$4 billion park plans approved a few miles from Disneyland

Posted Friday, December 1, 2006 9:50 AM | Contributed by Blaster_1578

After years of failed efforts to land some sort of tourist attraction, the Garden Grove City Council has agreed to let an investment firm move forward with plans to construct a $4-billion amusement park in a city best known for its annual strawberry festival. The park, which would include three resort-style hotels, would be built on a 150-acre site on Harbor Boulevard, three miles down the road from Disneyland.

Read more from The LA Times.

Friday, December 1, 2006 10:57 AM
eightdotthree's avatar Sound cool, but I will belive it when I see it.
Friday, December 1, 2006 11:22 AM
$4-billion on 150 acres? That land area seems small to me. What parks are around 150 acres to compare that to?\

The price tag seems high for a brand new company.

Friday, December 1, 2006 11:26 AM
janfrederick's avatar A couple interesting things:

he identified its president as Korean American Chris Yang, a Los Angeles building inspector who has a doctorate in quantum physics from Hamburg University in Germany.

Weird. Just plain weird.

Another tourism expert said that if Six Flags sells Magic Mountain in Valencia to clear the land for houses, the Garden Grove plan would be even more attractive.

"If that happens, you could argue the 3 million Magic Mountain customers a year are up for grabs," said John Robinett, of Economics Research Associates, a consulting firm to the leisure and real estate industries.

So like, why don't they put in a bid for Magic Mountain instead? Wouldn't it be cheaper?

The city has been eyeing a theme park of its own for five years, and a recent city-commissioned study predicted that a theme park could bring up to 7 million visitors annually with gross revenues of $350 million the first year.

So if those 3 million aren't up for grabs, would they only expect 4 million a year and $200 million in gross revenues?

The council has heard plans of building a replica of London Bridge across a faux river, a music-themed entertainment complex called Riverwalk, a cultural center dedicated to the late King Hussein of Jordan, a Las Vegas-style-casino and, most recently, an NFL stadium.

Man, I want to go to a Garden Grove city council meeting just for kicks. Here's an idea, set up a studio audience and charge admission. Then Disney would really have something to worry about. ;)

In all seriousness though, I'd love to have more park options. Who wouldn't? But a building inspector with a PhD? Smells like grade A boondoggle to me.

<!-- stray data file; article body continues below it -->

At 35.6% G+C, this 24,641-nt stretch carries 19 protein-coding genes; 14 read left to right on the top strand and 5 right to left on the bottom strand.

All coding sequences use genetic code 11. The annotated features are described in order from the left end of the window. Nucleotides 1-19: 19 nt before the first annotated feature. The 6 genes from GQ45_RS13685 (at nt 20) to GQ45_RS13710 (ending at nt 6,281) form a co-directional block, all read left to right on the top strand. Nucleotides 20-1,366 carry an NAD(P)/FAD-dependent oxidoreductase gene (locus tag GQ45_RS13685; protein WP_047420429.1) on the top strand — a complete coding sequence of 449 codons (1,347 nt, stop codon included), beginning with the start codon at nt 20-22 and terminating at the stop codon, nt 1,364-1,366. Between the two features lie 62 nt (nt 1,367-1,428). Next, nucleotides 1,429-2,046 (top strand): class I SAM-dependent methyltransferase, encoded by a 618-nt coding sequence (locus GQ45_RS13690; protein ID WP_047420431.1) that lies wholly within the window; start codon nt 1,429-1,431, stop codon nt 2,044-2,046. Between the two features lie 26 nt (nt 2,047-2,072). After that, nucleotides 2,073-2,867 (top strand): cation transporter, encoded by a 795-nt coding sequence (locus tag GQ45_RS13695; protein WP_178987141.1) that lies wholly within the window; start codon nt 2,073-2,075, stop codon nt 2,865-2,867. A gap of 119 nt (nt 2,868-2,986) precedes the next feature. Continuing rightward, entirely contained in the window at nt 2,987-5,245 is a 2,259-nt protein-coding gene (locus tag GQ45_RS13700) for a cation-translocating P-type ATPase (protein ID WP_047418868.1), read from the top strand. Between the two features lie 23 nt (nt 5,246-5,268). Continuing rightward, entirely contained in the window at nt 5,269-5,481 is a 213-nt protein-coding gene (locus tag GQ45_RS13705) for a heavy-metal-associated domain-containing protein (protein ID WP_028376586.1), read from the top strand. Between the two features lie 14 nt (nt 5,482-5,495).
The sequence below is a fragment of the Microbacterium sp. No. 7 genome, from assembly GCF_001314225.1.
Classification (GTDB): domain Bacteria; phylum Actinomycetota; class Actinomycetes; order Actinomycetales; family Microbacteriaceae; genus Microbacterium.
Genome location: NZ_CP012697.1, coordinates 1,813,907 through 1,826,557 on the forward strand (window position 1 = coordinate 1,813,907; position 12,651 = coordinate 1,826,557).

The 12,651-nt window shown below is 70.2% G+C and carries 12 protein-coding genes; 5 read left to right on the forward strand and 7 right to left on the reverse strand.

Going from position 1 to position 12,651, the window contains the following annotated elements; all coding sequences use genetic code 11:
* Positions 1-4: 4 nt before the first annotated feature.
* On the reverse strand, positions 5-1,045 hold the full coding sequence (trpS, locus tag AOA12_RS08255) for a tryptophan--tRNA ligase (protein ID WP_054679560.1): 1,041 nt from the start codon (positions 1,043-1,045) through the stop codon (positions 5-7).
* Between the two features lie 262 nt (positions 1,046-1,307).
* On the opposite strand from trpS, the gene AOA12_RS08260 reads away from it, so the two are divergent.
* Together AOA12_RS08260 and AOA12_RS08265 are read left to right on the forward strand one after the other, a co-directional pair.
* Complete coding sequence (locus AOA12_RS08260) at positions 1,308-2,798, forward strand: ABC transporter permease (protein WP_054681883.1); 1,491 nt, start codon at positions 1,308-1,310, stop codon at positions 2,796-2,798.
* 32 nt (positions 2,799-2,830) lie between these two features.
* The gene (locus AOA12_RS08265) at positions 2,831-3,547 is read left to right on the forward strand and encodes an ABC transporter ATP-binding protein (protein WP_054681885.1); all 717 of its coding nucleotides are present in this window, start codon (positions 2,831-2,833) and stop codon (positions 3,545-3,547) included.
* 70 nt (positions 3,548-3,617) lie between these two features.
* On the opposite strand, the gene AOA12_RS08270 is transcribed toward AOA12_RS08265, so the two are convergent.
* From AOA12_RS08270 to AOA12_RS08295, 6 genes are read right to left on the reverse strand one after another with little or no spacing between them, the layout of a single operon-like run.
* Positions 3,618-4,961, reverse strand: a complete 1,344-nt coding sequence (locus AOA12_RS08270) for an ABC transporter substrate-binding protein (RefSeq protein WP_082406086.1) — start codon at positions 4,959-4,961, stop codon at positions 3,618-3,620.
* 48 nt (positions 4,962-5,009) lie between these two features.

*** This post was edited by janfrederick 12/1/2006 11:27:38 AM ***

Friday, December 1, 2006 12:21 PM
Interesting. I've been hoping that an IOA park would open on the west coast for some time now.

If they are going to make a grab for the SFMM customer (if indeed that void does happen in 2008), it would make sense just to buy the coasters/rides off of SF and relocate them to the GG location if they are available for sale. Or to just mimick what SFMM has that are the draws, but improve upon the installations in theme.

What would be really unique to the area would be if they did the indoor waterpark/hotel combo. That would clearly make GG different than Disney.

Also, I'm hoping the threat of a deep pocket competition will force Disney to kick the DCA makeover into high gear.

Friday, December 1, 2006 2:20 PM
I jusr dont see upstart's building a theme park like they envision. And it doesnt seem that Universal/Busch Gardens etc are in the business right now of building theme parks.
But it would be good to go to if it does happen.
Of course if they get the SFMM crowd that will just scare away alot of the visitors they want to get.
Friday, December 1, 2006 5:59 PM

$4-billion on 150 acres? That land area seems small to me. What parks are around 150 acres to compare that to?

The 160-acre Knott's Berry Farm 10-minutes north of Disneyland comes to mind.

Friday, December 1, 2006 11:12 PM
SFoGswim's avatar How much did IOA cost to build?
Saturday, December 2, 2006 8:50 PM
^ Approximately $1 billion USD. However, keep in mind that this was in the late 90's --- and that costs for construction material and services have gone up a lot. Even so, that $4 billion for the new Garden Grove park also accounts for the three resort-style hotels and not just for the theme park itself.
Monday, December 4, 2006 2:28 AM
150 acres sound too small to add a decent collection of coasters. I think they need at least 300-400 acres unless they are talking about just the initial park & hotel complex. I think they will be way too landlocked. No room for anything like Voyage or SROS. :(
Monday, December 4, 2006 10:16 AM
janfrederick's avatar Actually, the article mentioned that $2 billion was for the land and relocation of existing tenants. Remember, this is OC and there's very little open land left. I think Disney owns one of the last parcels a couple blocks up Harbor. When they developed DCA, there were rrumors swirling around about a thrid gate. I don't think we'll see a third gate for a LONG time.

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